FOR IMMEDIATE RELEASE|
THURSDAY, JULY 15, 2004
TDD (202) 514-1888
CO-FOUNDER OF GLOBAL PROSPERITY GUILTY OF TAX FRAUD
Defendant Hid $50 Million In Sales In Bogus Trusts,
Nominee Entities And Offshore Accounts
WASHINGTON D.C. - Eileen J. OConnor, Assistant Attorney General for the Tax Division, Department of Justice; John McKay, U.S. Attorney for the Western District of Washington; and Nancy Jardini, Chief, Internal Revenue Service Criminal Investigation Division, announced today that in Seattle, Washington, Daniel Andersen, a co-founder of Global Prosperity, pled guilty to a felony tax charge of conspiracy to defraud the United States by impeding the Internal Revenue Service (18 U.S.C.§371). U.S. District Court Judge Thomas S. Zilly set sentencing for October 15, 2004.
Moving assets offshore or into bogus trusts to hide them from the IRS is always a bad choice, said Assistant Attorney General Eileen J. OConnor. People who participate in such schemes risk losing their assets to the tax scam promoters and being prosecuted for tax fraud. In the end, they will still owe the taxes, plus interest and possible penalties.
The IRS has made the investigation of abusive schemes a national priority, said Nancy Jardini, IRS Chief, Criminal Investigation. Individuals who promote these schemes as well as some of their clients are getting the message that this type of abusive activity will not be tolerated.
On May 11, 2004, Mr. Andersen, who resided in Leominster, Massachusetts and Oxnard, California, was indicted -- along with David Struckman, Lorenzo (Zo) Lamantia (also known as Lorenzo Milano); Kuldip Singh (also known as Kay Singh and Kay Milano); and Dwayne Robare -- for conspiracy to defraud the United States by impeding the Internal Revenue Service (18 U.S.C. §371). The indictment alleges that from 1996 until May 2002, the defendants formed and operated Global Prosperity, which received more than $50 million from sales of a home-study series of wealth-building audiotapes and compact discs, sold for $1,250; and tickets to domestic and offshore seminars, sold at prices ranging from $6,250 to $37,000 each.
The so-called wealth building strategies allegedly included fraudulent methods of income tax elimination, such as placing assets in purported foreign or common law trusts without giving up control of the assets and attempting to remove oneself from the jurisdiction of the United States. The defendants allegedly concealed income earned from the sale of Global Prosperity products through the use of bogus trusts, nominee entities and related bank accounts that they owned and controlled, including offshore bank accounts into which the defendants deposited portions of their profits. They allegedly maintained signature authority over the offshore bank accounts and transferred funds back into the United States through wire transfers and debit cards.
In a statement of facts submitted to the court, Mr. Andersen admitted that he conspired with others to defraud the IRS by utilizing a system of bogus trusts, nominee entities and related domestic and offshore bank accounts to conceal millions of dollars in income generated from the sale of Global Prosperity products. Mr. Andersen admitted that he and his accomplices maintained the anonymity of Global Prosperity by changing the name of the business, using mail drops to conceal its location, conducting financial transactions in cash, and discouraging the use of Social Security numbers to escape notice by the Internal Revenue Service. Mr. Anderson also admitted that he employed several people in Marlborough, Massachusetts, but did not report their wages to the IRS and did not issue Forms W-2 or Forms 1099. Mr. Andersen admitted that he failed to file individual income tax, corporate income tax, trust income tax and partnership returns; and declarations of a financial interest in, or signature authority over, a foreign bank account, as required by law. Finally, Mr. Andersen admitted that his actions caused a tax loss of between $2,500,000 and $7,000,000. He has agreed to cooperate fully with the Internal Revenue Service in paying all delinquent taxes, including interest and penalties.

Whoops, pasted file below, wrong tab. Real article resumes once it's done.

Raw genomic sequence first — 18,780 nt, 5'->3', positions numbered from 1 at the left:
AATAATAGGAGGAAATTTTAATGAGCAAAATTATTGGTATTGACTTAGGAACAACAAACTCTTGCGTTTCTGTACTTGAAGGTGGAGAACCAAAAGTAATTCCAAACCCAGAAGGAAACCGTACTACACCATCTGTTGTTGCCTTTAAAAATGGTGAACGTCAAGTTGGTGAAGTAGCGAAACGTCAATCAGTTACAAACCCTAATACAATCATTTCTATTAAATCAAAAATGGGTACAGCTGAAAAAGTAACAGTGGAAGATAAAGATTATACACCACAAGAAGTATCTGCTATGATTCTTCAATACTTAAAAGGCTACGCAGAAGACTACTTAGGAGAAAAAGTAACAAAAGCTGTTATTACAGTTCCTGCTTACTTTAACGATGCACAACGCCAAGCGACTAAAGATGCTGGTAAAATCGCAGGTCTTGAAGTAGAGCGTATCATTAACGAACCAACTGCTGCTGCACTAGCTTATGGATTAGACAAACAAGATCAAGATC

Mr. Andersen faces a maximum potential sentence of five years imprisonment followed by three years supervised release, a $250,000 fine and liability for the costs of prosecution. Several other individuals associated with Global Prosperity have already been convicted. In February 2003, Margo Jordan, a Global Prosperity retailer from Wilton, Maine, pled guilty to a charge of income tax evasion (26 U.S.C. § 7201). In May 2003, Jeffrey and Shoshanna Szuch of Charleston, SC, who, respectively, served as Seminar Coordinator and Director of Operations for Global Prosperity, pled guilty to a charge of income tax evasion. In May 2003, Laura J. Struckman, the wife of defendant David Struckman, was found guilty on a charge of conspiracy to structure a financial transaction. She was sentenced to 21 months imprisonment.
The remaining defendants in this case are awaiting trial. A trial date has not yet been set. The charges contained in the indictment are only allegations. In the American justice system, a person is presumed innocent unless and until he or she is proven guilty in a court of law.
Assistant Attorney General Eileen J. OConnor thanked Tax Division Trial Attorneys Larry J. Wszalek and Mark T. Odulio, who prosecuted the case. She also thanked the special agents of the Internal Revenue Service whose assistance was essential to the successful investigation and prosecution of the case.